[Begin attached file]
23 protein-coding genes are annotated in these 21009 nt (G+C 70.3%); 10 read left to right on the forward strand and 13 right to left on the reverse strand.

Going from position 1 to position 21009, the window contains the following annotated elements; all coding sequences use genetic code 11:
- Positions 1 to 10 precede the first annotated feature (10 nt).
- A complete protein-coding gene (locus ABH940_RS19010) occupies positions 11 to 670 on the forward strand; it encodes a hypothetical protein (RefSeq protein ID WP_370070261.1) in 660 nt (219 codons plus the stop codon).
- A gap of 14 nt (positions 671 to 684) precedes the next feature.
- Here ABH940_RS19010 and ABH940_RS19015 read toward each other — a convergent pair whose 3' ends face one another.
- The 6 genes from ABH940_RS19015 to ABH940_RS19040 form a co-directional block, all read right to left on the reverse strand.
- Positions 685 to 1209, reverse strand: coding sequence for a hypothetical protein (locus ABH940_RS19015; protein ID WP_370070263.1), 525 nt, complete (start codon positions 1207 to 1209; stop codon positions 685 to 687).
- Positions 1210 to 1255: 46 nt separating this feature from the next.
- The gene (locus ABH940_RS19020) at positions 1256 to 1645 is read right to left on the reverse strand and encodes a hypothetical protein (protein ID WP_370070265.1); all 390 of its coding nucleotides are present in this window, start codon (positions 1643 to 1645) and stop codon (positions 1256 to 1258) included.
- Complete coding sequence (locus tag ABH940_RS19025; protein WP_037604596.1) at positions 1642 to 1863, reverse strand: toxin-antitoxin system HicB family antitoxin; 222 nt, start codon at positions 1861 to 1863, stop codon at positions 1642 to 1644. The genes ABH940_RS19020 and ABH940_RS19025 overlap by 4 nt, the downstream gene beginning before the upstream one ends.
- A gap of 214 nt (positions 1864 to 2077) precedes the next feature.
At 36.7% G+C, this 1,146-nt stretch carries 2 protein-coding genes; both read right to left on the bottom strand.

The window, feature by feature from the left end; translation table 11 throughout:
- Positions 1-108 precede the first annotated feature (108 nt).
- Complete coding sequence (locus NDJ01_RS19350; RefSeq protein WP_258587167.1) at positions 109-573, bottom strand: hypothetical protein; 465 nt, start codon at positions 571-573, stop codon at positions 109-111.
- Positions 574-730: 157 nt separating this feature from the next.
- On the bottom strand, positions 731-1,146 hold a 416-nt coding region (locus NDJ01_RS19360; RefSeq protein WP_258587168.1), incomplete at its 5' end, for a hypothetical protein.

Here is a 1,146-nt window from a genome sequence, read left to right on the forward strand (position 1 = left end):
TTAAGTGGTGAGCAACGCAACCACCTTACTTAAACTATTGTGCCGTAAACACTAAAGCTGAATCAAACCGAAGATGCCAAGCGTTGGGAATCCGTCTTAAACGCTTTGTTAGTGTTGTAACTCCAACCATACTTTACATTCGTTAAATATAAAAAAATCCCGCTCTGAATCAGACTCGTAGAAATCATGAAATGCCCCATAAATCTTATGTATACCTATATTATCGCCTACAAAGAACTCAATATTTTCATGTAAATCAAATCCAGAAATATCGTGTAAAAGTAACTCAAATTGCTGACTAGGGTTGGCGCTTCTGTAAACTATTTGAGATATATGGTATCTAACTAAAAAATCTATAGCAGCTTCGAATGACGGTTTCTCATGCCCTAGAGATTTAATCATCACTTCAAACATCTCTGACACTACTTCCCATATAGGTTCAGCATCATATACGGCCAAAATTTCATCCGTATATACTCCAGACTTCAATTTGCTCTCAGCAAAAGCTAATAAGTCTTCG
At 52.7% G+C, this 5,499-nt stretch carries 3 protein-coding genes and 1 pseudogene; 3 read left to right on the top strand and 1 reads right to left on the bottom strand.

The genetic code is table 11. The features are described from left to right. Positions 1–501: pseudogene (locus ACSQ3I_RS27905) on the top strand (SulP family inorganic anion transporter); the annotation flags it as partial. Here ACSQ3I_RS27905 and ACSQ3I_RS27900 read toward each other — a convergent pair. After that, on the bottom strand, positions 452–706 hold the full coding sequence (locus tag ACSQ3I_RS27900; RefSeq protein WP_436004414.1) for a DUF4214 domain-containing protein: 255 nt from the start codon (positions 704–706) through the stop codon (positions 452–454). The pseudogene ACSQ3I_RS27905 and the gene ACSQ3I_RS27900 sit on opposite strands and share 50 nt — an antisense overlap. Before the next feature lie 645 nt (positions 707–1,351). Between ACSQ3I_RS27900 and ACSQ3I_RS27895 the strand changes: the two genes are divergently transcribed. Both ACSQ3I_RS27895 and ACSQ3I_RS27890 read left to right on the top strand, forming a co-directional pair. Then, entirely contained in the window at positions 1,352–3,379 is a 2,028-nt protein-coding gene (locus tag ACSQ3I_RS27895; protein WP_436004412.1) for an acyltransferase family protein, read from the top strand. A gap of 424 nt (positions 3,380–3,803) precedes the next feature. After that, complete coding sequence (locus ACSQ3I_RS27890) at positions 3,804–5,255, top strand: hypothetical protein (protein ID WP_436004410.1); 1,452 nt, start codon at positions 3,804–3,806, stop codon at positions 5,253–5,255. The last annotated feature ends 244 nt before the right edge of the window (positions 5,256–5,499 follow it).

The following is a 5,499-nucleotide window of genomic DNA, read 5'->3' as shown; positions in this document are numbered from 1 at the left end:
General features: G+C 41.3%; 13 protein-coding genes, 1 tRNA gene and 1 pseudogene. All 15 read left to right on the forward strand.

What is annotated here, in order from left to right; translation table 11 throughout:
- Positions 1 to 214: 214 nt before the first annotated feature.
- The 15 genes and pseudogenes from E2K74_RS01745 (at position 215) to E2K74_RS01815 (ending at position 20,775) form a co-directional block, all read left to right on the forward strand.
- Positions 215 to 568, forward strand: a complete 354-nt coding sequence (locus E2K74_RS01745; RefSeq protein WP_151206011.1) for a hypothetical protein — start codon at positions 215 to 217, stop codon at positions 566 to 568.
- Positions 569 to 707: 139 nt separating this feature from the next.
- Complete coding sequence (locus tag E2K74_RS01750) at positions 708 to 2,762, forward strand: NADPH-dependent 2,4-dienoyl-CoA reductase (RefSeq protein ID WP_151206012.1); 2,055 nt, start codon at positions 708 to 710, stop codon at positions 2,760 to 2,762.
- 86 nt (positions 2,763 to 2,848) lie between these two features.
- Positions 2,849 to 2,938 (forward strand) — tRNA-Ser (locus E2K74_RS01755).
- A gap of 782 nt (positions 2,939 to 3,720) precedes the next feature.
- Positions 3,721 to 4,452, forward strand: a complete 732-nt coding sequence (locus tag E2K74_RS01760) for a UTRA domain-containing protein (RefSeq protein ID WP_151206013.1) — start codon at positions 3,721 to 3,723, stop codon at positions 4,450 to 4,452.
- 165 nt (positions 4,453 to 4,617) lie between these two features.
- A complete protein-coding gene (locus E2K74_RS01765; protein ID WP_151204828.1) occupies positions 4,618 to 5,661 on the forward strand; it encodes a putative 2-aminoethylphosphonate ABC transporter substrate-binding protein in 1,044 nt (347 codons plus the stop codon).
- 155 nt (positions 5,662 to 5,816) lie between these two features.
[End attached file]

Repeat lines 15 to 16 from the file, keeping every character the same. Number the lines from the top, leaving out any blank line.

- Positions 1-108 precede the first annotated feature (108 nt).
- Complete coding sequence (locus NDJ01_RS19350; RefSeq protein WP_258587167.1) at positions 109-573, bottom strand: hypothetical protein; 465 nt, start codon at positions 571-573, stop codon at positions 109-111.